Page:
Hence, the bold but hapless 20th century experiment with statist communism, which pretended to abolish wealth but succeeded mainly in converting wealth into industrial waste and pollution, while directing the remainder to a lawless gangster government elite that ruled an expendable mass peasantry with maximum cruelty and injustice.

In the other industrial nations, loosely called “the west,” the pretense to abolish wealth altogether never completely took, but a great deal of wealth was “socialized” for the purpose of delivering public goods. That seemed to work fairly well in post-war Europe and a bit less-well in the USA after the anomalous Eisenhower decade when industrial labor enjoyed a power moment of wage arbitrage. Now that system is unraveling, and for the reason that Piketty & Company largely miss: industrial economies are winding down with the decline of cheap fossil fuels.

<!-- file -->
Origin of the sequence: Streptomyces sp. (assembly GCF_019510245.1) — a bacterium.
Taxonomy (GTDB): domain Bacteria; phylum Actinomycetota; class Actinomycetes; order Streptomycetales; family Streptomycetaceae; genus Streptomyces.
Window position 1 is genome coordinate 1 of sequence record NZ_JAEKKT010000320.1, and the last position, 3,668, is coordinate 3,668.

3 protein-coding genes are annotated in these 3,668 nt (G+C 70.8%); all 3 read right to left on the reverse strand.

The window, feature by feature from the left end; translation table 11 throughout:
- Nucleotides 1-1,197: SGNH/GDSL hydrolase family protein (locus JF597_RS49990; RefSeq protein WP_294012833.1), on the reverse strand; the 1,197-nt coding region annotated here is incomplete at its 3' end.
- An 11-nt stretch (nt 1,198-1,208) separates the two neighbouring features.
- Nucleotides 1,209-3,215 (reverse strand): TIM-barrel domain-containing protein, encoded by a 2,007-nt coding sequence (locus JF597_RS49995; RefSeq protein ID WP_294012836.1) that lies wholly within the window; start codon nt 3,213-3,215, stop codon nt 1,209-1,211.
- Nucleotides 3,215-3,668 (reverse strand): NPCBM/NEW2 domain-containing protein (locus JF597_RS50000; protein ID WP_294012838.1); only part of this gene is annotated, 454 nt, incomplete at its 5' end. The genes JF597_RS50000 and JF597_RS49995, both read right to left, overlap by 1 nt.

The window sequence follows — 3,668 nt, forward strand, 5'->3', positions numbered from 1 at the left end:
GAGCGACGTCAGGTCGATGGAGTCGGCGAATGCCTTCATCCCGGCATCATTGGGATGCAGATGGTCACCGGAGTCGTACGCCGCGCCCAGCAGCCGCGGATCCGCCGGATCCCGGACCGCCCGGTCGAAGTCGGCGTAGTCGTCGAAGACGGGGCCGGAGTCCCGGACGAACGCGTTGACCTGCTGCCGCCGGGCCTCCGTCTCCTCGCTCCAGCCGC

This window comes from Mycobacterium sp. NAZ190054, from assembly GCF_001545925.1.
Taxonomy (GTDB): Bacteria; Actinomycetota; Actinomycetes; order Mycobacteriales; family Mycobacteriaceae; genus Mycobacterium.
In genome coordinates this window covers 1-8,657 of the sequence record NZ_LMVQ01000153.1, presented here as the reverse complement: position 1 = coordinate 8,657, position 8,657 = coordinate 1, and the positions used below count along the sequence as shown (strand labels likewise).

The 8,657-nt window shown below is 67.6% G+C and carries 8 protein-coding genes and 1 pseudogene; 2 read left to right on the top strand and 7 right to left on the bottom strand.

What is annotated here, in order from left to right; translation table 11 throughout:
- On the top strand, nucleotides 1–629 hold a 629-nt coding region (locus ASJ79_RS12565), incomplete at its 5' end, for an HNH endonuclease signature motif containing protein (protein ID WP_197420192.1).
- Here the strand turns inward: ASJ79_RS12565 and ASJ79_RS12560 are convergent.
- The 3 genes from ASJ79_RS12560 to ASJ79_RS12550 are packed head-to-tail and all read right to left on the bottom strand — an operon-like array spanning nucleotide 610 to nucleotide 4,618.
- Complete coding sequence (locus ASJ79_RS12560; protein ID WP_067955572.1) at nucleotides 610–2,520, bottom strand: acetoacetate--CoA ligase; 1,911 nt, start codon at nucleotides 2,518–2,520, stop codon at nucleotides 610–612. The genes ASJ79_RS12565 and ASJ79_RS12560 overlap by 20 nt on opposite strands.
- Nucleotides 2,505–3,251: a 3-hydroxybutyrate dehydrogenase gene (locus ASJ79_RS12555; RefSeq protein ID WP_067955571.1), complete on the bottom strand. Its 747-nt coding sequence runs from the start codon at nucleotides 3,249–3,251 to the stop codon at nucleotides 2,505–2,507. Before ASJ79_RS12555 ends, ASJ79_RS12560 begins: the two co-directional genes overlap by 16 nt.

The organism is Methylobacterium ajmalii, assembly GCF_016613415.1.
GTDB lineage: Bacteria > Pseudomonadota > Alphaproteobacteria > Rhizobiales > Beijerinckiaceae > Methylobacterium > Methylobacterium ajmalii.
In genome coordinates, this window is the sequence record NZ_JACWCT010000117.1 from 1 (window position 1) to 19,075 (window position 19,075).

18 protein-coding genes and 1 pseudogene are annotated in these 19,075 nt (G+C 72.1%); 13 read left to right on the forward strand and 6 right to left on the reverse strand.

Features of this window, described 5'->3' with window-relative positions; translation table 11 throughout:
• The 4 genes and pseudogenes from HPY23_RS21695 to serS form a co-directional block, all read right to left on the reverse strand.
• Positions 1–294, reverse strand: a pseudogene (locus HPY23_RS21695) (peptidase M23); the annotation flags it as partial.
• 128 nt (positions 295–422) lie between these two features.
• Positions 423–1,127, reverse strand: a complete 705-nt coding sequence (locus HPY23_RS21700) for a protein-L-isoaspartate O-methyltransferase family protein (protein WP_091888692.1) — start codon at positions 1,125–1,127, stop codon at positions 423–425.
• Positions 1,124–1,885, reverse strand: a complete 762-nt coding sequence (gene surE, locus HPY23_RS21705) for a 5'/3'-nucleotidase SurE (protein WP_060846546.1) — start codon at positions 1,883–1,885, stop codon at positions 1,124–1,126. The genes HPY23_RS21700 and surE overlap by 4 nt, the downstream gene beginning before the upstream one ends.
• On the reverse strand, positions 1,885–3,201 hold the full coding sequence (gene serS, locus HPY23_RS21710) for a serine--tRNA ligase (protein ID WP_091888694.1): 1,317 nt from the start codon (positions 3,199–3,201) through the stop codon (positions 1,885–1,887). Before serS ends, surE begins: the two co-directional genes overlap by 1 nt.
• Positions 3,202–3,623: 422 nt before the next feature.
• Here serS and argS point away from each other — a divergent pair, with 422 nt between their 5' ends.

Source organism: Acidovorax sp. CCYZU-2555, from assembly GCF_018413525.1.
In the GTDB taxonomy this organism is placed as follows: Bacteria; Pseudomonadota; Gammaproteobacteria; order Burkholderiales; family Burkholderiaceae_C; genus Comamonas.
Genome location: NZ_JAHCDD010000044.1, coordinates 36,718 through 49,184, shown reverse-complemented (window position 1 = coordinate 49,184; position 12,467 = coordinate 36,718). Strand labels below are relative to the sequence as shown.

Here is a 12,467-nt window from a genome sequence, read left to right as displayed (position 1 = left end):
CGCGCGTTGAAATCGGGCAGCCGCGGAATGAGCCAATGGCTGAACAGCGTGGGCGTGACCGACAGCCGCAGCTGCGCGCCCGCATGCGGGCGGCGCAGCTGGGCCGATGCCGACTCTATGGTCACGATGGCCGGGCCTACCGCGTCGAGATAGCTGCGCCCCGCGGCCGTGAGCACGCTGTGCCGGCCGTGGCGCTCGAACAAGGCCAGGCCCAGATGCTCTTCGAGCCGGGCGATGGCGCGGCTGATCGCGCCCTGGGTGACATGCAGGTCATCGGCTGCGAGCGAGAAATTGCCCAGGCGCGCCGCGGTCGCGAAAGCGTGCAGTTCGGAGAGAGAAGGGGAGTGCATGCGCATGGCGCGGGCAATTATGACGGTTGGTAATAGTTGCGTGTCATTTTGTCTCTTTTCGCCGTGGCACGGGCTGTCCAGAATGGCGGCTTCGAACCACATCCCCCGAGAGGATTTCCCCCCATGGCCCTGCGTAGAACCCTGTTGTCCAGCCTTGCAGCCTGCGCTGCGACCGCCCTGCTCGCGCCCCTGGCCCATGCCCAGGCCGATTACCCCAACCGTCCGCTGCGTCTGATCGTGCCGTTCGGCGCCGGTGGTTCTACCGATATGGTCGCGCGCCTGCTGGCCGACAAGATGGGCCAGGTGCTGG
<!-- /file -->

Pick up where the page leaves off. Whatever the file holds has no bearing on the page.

Piketty and his fans assume that the industrial orgy will continue one way or another, in other words that some mysterious “they” will “come up with innovative new technologies” to obviate the need for fossil fuels and that the volume of wealth generated will more or less continue to increase. This notion is childish, idiotic, and wrong. Energy and technology are not substitutable with each other. If you run out of the former, you can’t replace it with the latter (and by “run out” I mean get it at a return of energy investment that makes sense). The techno-narcissist Jeremy Rifkins and Ray Kurzweils among us propound magical something-for-nothing workarounds for our predicament, but they are just blowing smoke up the collective fundament of a credulous ruling plutocracy. In fact, we’re faced with an unprecedented contraction of wealth, and a shocking loss of ability to produce new wealth. That‘s the real “game-changer,” not the delusions about shale oil and the robotic “industrial renaissance” and all the related fantasies circulating among a leadership that checked its brains at the Microsoft window.